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In Paradise, housing, water and jobs prove elusive in Camp Fire’s aftermath

In Paradise, California, thousands of residents are trying to cope with disruption and displacement resulting from November's devastating Camp Fire. Children attend school in a repurposed hardware store, where counselors try to help them manage their trauma. Meanwhile, amidst millions of tons of toxic debris, finding safe and stable housing is a challenge. Special correspondent Cat Wise reports.

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  • Judy Woodruff:

    The Camp wildfire roared through Paradise, California, last November, leaving 85 people known dead and the town a wasteland.

    As demolition crews continue to clear tons of toxic ash and debris, there are concerns about the environment, public health and the safety of the water.

    Special correspondent Cat Wise reports on how survivors are trying to bring some sense of order back to their lives.

    It's part of our weekly series Leading Edge on science and technology.

  • Man:

    I pledge allegiance.

  • Students:

    To the flag of the United States of America.

  • Cat Wise:

    The morning ritual is the same, but life has changed dramatically for these Paradise students since November 8. Many left for school on that sunny morning, never to see their home again.

    A former hardware store in Chico, 15 miles away, is where classes are now being held. Their middle school was only partially damaged, but like many in the area, it remains closed. At the new location, every attempt has been made to keep things as normal as possible.

  • Woman:

    All right, so a chance to show off your spirit next week.

  • Cat Wise:

    Breakfast is served on checkout counters. Classes are held in converted aisles, where shelving that once held tools now supports students. There's a library, a gym of sorts, rows of donated shoes and supplies and many messages of support from around the country.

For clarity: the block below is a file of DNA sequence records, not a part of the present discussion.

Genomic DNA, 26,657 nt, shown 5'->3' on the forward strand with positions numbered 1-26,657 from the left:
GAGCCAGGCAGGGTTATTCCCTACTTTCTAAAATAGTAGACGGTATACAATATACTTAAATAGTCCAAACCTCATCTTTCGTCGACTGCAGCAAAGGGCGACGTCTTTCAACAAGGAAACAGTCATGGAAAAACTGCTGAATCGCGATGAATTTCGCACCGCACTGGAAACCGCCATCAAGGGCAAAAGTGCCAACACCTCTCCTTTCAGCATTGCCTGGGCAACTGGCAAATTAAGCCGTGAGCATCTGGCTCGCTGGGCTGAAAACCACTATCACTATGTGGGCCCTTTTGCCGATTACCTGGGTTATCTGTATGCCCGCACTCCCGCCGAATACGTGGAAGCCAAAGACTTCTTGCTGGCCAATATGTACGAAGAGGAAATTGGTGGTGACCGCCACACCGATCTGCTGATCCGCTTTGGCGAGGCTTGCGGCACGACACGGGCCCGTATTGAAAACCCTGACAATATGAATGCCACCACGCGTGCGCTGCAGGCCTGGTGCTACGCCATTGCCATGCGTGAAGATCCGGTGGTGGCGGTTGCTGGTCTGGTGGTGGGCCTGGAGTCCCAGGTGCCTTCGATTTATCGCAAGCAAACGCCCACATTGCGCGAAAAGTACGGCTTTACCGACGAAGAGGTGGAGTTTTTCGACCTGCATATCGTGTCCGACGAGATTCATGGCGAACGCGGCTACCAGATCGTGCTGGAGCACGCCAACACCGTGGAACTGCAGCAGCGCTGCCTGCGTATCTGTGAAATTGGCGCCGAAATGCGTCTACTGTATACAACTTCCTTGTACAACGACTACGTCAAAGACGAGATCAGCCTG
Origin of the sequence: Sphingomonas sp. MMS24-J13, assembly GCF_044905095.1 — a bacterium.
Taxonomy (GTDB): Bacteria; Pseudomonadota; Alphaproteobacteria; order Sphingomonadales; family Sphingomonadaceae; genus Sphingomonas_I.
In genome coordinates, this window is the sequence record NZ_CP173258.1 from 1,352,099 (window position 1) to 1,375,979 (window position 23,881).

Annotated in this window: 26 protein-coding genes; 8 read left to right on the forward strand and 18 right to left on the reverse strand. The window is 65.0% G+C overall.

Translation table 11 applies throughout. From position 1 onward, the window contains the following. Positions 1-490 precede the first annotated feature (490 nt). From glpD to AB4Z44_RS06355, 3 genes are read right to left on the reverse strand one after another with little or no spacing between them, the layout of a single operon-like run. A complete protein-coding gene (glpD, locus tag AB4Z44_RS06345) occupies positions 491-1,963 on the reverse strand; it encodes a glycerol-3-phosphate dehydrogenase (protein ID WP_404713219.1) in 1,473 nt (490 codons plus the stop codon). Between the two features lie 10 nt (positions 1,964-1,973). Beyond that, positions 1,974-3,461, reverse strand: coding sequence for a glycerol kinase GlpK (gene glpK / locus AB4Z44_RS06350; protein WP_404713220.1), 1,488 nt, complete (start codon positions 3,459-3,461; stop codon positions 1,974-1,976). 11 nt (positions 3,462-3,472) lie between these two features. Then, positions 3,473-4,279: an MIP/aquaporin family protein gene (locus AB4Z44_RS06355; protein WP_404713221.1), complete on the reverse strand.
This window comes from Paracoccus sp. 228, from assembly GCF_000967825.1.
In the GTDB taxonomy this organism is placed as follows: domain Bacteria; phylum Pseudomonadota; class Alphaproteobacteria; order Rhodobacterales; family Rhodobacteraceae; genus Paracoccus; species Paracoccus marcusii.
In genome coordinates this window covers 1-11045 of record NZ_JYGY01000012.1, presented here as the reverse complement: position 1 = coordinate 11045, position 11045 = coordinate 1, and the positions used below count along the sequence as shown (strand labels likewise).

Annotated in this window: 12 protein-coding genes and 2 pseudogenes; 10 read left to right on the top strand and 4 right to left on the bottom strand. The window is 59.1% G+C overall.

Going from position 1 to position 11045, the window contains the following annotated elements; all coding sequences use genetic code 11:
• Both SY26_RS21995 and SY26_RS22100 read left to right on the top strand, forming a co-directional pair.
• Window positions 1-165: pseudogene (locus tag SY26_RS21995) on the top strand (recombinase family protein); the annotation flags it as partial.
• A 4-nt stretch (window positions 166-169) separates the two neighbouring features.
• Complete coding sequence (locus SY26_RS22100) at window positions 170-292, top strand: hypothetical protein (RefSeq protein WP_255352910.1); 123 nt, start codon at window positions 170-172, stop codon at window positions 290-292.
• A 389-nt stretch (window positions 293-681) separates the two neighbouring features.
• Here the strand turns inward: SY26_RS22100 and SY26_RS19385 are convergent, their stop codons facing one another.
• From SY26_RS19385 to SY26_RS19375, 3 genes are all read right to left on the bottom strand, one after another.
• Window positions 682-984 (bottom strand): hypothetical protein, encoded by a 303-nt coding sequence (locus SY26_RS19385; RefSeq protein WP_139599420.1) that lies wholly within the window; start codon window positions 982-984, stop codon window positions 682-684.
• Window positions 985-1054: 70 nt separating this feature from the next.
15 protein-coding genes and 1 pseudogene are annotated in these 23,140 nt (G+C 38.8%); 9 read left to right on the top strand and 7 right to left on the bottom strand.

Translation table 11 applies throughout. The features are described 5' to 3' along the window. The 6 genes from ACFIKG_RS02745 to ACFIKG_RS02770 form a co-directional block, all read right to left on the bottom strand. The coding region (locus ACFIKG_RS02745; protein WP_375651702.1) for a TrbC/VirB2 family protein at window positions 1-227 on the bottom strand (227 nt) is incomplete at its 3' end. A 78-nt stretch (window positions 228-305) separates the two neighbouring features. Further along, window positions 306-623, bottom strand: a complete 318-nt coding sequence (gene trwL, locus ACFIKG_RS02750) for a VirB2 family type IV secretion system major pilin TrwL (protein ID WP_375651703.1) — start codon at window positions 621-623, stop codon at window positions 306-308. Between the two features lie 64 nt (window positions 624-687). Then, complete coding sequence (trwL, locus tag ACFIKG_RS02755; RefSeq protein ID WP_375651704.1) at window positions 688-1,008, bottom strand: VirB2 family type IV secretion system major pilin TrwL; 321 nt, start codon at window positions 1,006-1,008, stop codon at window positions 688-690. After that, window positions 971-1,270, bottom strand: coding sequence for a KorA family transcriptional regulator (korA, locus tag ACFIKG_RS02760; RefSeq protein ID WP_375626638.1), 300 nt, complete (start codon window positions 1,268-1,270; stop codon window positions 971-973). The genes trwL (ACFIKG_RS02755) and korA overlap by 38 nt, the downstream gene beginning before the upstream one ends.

• Elaine Collins:

    If you could just raise your hand, how many of you lost your home, your home is gone? OK. So all of you but two.

  • Cat Wise:

    On the day we visited, a group of sixth-graders were meeting with Elaine Collins. She's one 20 counselors who have been brought in by Butte County to support students and staff as they cope with the trauma of the wildfire.

  • Elaine Collins:

    If you could pick one character trait that has gotten you through this.

    Yes?

  • Student:

    Courage.

  • Elaine Collins:

    Courage. Yes. I think you are all amazingly courageous and brave.

  • Student:

    Strong.

  • Elaine Collins:

    Yes. So your strength has gotten you through this. What has been the hardest thing since November 8?

  • Student:

    New living situation.

  • Elaine Collins:

    New living situation. OK.

  • Student:

    Losing my home and what I treasured for 11 years.

  • Cat Wise:

    Like many of the new counselors, Collins came out of retirement to help. She's been working with students of all ages.

  • Elaine Collins:

    You and I can talk about feeling stressed, we can articulate our loss. For, let's say, an 8- or 9-year-old boy, most of them don't have the schema to even begin to think about the loss they have experienced.

    So, particularly with elementary school kids, it's really common to see stomach aches, headaches, acting-out behavior.

  • Cat Wise:

    She says the larger community is going through a tough period.

  • Elaine Collins:

    In a major incident like this, at first there's, you know, there's sort of a stunned numb thing that happens. And then you kind of go into this honeymoon phase. There's just a high level of gratefulness for all of the help that's coming.

    And then you get to the phase that we're kind of beginning to dip in now, which is life sucks right now, and I don't know how long it's going to suck.

  • Cat Wise:

    While signs of progress are visible, much of the town remains in ashy piles, which were blanketed in white recently after a snowstorm.